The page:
### Video Transcript

Find the limit as π₯ approaches one
of the fourth root of π₯ minus one multiplied by the sixth root of π₯ to the seventh
power minus one all divided by π₯ minus one all squared.

In this question, weβre asked to
evaluate a limit. And we can see that this is the
limit of a very complicated function. However, we can see that this
function is the sum, difference, quotient, product, and composition of power
functions and polynomials. So we can try evaluating this limit
by using direct substitution. If we substitute π₯ is equal to one
into this function and then simplify, we see that itβs equal to zero divided by
zero, which is an indeterminate form, which means we canβt evaluate the limit by
using this method. We need to try a different method
to evaluate this limit. Instead, we need to notice that the
limit weβre asked to evaluate is very similar to one of our limit results.

We know, for any real constants π
and π, the limit as π₯ approaches π of π₯ to the πth power minus π to the πth
power divided by π₯ minus π is equal to π times π to the power of π minus
one. And thatβs provided that both π to
the πth power and π to the power of π minus one exist. So we need to rewrite the given
limit in this form. To do this, weβll start by using
the product rule for limits to distribute the denominator over each of the factors
in our numerator. First, weβll rewrite our limit as
the limit as π₯ approaches one of the fourth root of π₯ minus one all divided by π₯
minus one multiplied by the sixth root of π₯ to the seventh power minus one all
divided by π₯ minus one.

Each of the two factors of our
function are now in the form of our limit rule. And by using the product rule for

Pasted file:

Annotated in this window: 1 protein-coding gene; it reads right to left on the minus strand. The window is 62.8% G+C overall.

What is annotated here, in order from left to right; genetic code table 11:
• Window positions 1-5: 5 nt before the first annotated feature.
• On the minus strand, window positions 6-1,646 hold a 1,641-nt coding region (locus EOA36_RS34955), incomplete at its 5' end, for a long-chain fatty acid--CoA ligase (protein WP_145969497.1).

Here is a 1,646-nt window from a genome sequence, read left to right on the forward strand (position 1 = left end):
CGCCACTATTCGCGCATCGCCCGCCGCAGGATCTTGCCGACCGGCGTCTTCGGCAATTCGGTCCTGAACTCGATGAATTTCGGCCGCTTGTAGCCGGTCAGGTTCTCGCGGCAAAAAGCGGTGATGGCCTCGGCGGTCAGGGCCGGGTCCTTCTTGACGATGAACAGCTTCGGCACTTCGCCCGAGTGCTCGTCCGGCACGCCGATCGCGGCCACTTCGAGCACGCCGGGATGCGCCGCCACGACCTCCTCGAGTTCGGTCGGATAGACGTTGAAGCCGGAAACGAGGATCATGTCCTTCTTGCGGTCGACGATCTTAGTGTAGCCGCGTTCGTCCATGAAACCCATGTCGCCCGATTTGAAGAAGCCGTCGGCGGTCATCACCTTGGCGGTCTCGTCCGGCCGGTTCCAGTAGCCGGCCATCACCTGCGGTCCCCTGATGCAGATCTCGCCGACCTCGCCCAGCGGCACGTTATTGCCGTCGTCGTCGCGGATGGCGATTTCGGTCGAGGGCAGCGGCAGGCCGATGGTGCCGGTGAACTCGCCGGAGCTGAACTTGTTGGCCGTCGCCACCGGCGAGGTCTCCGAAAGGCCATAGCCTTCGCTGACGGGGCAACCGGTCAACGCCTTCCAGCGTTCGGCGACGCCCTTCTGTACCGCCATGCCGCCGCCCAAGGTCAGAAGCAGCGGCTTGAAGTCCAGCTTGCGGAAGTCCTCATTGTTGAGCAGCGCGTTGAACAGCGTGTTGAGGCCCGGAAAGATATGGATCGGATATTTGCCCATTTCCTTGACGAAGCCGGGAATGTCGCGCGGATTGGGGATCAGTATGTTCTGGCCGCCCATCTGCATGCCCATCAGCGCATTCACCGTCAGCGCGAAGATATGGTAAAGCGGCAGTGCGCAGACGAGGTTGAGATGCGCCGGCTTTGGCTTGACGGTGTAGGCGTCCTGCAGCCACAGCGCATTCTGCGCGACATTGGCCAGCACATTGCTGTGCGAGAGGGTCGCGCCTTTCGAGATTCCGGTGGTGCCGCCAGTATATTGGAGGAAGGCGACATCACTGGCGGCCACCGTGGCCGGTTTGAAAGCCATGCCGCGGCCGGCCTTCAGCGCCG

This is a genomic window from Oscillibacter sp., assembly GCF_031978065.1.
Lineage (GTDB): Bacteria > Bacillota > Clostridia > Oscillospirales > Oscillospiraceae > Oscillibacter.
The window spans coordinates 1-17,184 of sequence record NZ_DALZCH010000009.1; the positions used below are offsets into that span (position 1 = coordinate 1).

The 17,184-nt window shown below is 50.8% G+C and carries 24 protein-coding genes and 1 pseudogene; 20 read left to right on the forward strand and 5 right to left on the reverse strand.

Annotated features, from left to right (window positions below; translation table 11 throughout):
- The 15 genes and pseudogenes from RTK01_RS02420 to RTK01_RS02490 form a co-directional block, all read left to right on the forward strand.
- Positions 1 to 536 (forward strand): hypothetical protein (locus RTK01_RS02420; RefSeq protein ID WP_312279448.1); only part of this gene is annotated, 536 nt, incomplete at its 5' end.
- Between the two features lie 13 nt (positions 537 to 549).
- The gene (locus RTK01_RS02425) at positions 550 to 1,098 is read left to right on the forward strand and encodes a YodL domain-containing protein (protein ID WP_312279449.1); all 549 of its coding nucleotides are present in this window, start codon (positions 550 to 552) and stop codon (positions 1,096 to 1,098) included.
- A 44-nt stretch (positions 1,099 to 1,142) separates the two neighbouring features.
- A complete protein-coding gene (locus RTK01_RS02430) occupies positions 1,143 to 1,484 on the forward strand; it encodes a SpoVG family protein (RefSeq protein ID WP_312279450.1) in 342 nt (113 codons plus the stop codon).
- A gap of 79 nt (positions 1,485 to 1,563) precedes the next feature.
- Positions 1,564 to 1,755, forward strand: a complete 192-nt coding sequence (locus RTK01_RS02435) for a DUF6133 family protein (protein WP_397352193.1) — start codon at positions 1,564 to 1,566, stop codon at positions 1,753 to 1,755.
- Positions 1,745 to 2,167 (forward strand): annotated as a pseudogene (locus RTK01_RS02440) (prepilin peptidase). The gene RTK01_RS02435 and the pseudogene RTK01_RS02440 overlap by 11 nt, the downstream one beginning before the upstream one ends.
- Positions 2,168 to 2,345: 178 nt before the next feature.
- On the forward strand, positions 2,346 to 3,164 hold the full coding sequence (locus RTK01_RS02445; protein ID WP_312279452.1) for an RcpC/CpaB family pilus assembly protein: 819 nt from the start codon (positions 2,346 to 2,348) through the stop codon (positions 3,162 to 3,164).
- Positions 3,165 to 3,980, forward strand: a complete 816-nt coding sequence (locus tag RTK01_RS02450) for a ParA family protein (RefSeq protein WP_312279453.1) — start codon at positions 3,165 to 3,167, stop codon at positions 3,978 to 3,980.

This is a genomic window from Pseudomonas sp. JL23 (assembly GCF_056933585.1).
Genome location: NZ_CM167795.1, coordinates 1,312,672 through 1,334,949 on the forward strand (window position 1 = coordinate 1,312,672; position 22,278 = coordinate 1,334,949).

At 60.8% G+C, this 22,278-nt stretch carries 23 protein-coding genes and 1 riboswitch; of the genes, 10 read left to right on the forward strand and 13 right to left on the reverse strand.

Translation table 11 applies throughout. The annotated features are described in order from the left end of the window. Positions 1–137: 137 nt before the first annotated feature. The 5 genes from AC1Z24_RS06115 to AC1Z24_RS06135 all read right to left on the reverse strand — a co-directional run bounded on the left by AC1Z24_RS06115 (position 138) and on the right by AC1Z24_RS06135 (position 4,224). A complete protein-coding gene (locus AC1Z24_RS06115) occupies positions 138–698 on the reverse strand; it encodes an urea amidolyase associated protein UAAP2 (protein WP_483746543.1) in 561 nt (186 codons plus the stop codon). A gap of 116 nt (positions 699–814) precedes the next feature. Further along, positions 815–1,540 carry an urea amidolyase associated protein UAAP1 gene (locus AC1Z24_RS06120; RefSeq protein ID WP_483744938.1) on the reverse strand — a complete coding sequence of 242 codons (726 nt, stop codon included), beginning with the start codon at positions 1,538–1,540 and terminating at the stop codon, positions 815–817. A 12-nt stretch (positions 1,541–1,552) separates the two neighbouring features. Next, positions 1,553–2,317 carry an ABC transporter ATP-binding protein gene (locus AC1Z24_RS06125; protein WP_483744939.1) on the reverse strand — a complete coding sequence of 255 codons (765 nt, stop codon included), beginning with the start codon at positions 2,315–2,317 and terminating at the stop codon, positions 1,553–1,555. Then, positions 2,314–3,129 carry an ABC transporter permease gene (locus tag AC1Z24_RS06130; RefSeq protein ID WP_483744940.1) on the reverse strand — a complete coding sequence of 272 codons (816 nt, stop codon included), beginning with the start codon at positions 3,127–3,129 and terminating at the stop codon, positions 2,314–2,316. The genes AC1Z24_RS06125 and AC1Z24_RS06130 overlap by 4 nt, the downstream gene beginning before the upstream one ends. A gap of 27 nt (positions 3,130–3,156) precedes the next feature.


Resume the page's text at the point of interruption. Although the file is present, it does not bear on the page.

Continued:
limits, we can split the limit of a product of two functions into the product of the
limit of those two functions. And itβs worth reiterating this
will only be true provided the limit of both of our two functions exist. In fact, weβll be able to show this
by using our limit result. Before we apply this result, we
need to rewrite our numerator. Weβll rewrite the fourth root of π₯
by using our laws of exponents as π₯ to the power of one-quarter and the sixth root
of π₯ to the seventh power as π₯ to the power of seven over six.

Weβre now ready to use our limit
result to evaluate our limit. Letβs start with the first
limit. We have the value of π equal to
one-quarter and the value of π equal to one. Itβs worth noting that one raised
to the power of one-quarter is just equal to one. So this is in fact in the form of
our limit result. Therefore, by our limit result, we
can evaluate this limit to be equal to π multiplied by π to the power of π minus
one, which in this case is one-quarter multiplied by one raised to the power of
one-quarter minus one.

We can do exactly the same for our
second limit. The value of π is seven-sixths,
and the value of π is also equal to one. And once again, by our limit
result, we can evaluate this limit. Itβs π times π to the power of π
minus one, which in this case is seven-sixths multiplied by one raised to the power
of seven-sixths minus one. And of course we need to multiply
these two values together. And now we can evaluate this
expression directly. First, one raised to the power of
any number is just equal to one. So this simplifies to give us
one-quarter multiplied by seven-sixths, which is just equal to seven over 24.

Therefore, we were able to show the
limit as π₯ approaches one of the fourth root of π₯ minus one multiplied by the
sixth root of π₯ to the seventh power minus one all divided by π₯ minus one all
squared is equal to seven divided by 24.